I think early stage companies benefit from creating boards early. And the reason for this is that it establishes a level of formality around the running and execution of the business. Now, the level of accountability that they have to the board in a formal way is pretty lightweight. Again, at those early stages, it’s mostly informal. But it does force them to interact with the board on a regular basis. It does cause the entrepreneurs to learn how to build the muscles of having board meetings, of having to talk about where they’re going with the business on, you know, a quarterly, annual, multi-year time horizon with an objective set of board members that in a lot of cases are good practice for what it’s going to look like when you scale up your company and have venture investors and a much more sort of serious heavyweight board. The other reason to have a board early on is that engaged board members can help you tremendously with the growth of your business. If you think about one of your roles as an entrepreneur, it’s to collect people. You’re trying to collect great people to the business—great employees, great investors, great customers, great advisors, great board members. And you can use the board as a tool to engage some people in your business in a much more substantive way that helps you build your business, and grow and expand your business. So don’t lose sight of the value, especially early on, of what a board member can do to help accelerate your business based on their own experience and their own connections.
The board of directors is a formal construct and has formal responsibilities. An advisory board is an informal construct that tends not to have any formal responsibilities. A lot of entrepreneurs create advisory boards for their companies for two reasons. One is to try to show that there are, you know, capable, interesting, famous people associated with their companies. And then the second is that a lot of entrepreneurs don’t want the formal relationship with a board, especially early in the life of the company. My general feeling about advisory boards is that they tend to be pretty weak. There are cases where entrepreneurs do a very good job of managing an advisory board, but in those cases, they have to be very proactive about managing the advisory board and getting the advisors actively engaged with the company. I encourage in those cases to consider which of the advisory board members would make good board members, and then formalize the relationship by having them be board members because then they’ll take a lot more responsibility and engagement both informally and formally.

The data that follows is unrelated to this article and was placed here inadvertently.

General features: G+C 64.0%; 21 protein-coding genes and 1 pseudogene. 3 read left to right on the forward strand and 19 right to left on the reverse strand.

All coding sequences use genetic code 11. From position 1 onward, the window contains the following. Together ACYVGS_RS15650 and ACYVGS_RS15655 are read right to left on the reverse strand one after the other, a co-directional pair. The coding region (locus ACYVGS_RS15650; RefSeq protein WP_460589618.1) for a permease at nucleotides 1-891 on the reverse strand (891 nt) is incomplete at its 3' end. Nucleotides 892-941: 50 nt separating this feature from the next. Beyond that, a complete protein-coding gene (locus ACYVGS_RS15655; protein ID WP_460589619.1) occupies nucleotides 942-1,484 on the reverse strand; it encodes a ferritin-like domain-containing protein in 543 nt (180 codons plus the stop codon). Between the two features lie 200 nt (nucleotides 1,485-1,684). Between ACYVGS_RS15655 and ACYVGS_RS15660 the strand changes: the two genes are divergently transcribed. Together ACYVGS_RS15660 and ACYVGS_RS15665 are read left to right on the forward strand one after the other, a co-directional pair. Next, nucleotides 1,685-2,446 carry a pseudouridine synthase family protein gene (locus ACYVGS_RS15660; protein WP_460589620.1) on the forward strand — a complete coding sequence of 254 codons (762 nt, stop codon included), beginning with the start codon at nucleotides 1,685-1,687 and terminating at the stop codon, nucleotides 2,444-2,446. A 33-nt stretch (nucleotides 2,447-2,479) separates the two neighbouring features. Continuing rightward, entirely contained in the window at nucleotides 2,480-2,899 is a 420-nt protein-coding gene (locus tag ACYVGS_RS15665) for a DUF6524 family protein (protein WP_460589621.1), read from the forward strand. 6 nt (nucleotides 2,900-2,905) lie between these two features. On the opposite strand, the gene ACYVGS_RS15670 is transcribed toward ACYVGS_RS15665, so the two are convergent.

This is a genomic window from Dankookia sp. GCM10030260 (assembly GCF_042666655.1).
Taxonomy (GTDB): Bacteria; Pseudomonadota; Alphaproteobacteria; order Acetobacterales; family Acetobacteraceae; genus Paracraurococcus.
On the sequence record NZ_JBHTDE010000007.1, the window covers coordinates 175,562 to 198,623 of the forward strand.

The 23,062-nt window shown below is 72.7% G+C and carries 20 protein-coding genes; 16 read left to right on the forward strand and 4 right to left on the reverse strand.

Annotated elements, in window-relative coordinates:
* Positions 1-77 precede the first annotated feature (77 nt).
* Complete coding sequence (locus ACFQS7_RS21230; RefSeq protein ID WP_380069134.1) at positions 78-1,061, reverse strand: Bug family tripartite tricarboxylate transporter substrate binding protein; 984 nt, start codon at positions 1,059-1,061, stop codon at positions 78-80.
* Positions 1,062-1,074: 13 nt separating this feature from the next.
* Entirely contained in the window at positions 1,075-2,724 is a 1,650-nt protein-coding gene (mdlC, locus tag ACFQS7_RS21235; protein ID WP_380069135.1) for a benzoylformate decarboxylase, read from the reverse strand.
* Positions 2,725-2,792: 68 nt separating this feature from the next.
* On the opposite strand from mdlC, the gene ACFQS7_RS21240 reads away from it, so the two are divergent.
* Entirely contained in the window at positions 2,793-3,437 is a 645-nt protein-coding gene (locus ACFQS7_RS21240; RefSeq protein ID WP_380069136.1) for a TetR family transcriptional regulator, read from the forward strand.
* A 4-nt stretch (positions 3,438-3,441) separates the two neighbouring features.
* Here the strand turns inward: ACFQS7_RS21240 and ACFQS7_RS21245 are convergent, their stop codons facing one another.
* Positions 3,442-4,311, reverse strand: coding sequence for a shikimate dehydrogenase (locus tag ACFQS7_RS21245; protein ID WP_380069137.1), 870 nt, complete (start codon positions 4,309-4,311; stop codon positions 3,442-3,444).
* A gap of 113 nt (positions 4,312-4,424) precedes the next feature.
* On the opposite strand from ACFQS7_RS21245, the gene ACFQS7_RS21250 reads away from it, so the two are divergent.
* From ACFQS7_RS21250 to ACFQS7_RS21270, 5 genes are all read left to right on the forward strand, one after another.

Feld, Brad and Mahendra Ramsinghani. 2013. Startup Boards: Getting the Most Out of Your Board of Directors. New Jersey: John Wiley and Sons Inc. Chapter 2 “What is a Board?”.
Suren Dutia. Primer for Building an Effective Board for Growing Startup Companies (PDF). Kansas City, MO; Ewing Marion Kauffman Foundation. 2014.
Brad Feld. “Boards That Are Not Bored“. Feld Thoughts. Blog post, July 17, 2004.
Kate Mitchell. “8 Rules of the Road for Startup Boards“. WSJ Accelerators. Blog post, March 28, 2014.
Blumberg, Matt. 2013. Startup CEO: How to Build a Company to Success. New Jersey: John Wiley and Sons Inc. Chapter 32 “The Value of a Good Board”.
Questions for You
When should I form a board?
How could board members currently help me with the business?
Should I create an advisory board, a board of directors, or both? What best suits my company?
Does my funding model affect my need for a board of directors?
Tools and exercises
Advisory Board vs. Board of Directors: Make a list of the pros and cons of both. What does your company need at this point in the way of advice, help, and commitment?